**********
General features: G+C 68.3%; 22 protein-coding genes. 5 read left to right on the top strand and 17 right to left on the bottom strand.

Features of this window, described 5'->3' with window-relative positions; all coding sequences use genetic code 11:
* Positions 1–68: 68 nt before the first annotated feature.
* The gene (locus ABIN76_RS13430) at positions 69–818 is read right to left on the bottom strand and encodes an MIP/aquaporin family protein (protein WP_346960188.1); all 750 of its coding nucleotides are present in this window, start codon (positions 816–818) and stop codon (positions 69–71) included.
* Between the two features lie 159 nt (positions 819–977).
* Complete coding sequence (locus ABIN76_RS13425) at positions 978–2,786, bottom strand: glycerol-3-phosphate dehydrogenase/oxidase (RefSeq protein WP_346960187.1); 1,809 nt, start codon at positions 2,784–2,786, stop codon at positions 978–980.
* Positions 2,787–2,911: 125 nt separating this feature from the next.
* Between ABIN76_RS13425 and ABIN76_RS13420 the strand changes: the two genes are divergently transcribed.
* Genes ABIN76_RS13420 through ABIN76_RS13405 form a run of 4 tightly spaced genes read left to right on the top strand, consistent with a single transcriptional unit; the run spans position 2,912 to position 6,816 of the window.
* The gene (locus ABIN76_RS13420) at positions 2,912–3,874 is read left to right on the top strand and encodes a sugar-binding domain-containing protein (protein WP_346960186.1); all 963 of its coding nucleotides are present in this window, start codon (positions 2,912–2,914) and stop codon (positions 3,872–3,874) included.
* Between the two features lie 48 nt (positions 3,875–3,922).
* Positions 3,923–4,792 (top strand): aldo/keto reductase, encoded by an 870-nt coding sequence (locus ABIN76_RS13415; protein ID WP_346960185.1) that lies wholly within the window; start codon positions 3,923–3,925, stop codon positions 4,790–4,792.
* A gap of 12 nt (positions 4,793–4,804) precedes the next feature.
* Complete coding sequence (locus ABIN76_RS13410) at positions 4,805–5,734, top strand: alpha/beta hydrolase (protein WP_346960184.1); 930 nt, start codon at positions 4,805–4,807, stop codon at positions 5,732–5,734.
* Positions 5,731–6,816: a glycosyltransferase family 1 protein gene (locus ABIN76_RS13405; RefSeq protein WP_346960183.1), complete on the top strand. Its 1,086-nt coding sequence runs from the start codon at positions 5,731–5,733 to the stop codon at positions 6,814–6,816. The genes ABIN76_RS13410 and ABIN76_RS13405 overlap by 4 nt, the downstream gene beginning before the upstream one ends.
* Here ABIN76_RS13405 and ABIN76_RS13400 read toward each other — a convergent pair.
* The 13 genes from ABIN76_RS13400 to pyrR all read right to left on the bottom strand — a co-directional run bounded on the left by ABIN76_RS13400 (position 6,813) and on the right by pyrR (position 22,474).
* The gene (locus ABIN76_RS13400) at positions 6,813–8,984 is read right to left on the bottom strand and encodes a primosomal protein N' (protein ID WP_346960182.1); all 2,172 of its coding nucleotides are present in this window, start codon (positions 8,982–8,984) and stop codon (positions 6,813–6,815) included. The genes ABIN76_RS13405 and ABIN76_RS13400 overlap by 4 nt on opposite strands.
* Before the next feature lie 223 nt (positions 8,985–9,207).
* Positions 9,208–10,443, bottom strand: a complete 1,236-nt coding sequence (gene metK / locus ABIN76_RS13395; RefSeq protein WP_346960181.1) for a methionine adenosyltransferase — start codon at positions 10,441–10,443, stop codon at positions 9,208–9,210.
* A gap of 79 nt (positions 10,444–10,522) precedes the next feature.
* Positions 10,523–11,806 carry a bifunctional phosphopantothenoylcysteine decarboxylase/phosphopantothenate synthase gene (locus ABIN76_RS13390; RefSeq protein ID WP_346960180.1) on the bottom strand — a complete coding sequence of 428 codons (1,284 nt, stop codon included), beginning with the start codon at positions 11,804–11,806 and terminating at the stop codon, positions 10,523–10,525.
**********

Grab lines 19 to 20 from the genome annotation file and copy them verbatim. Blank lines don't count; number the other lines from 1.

* Before the next feature lie 223 nt (positions 8,985–9,207).
* Positions 9,208–10,443, bottom strand: a complete 1,236-nt coding sequence (gene metK / locus ABIN76_RS13395; RefSeq protein WP_346960181.1) for a methionine adenosyltransferase — start codon at positions 10,441–10,443, stop codon at positions 9,208–9,210.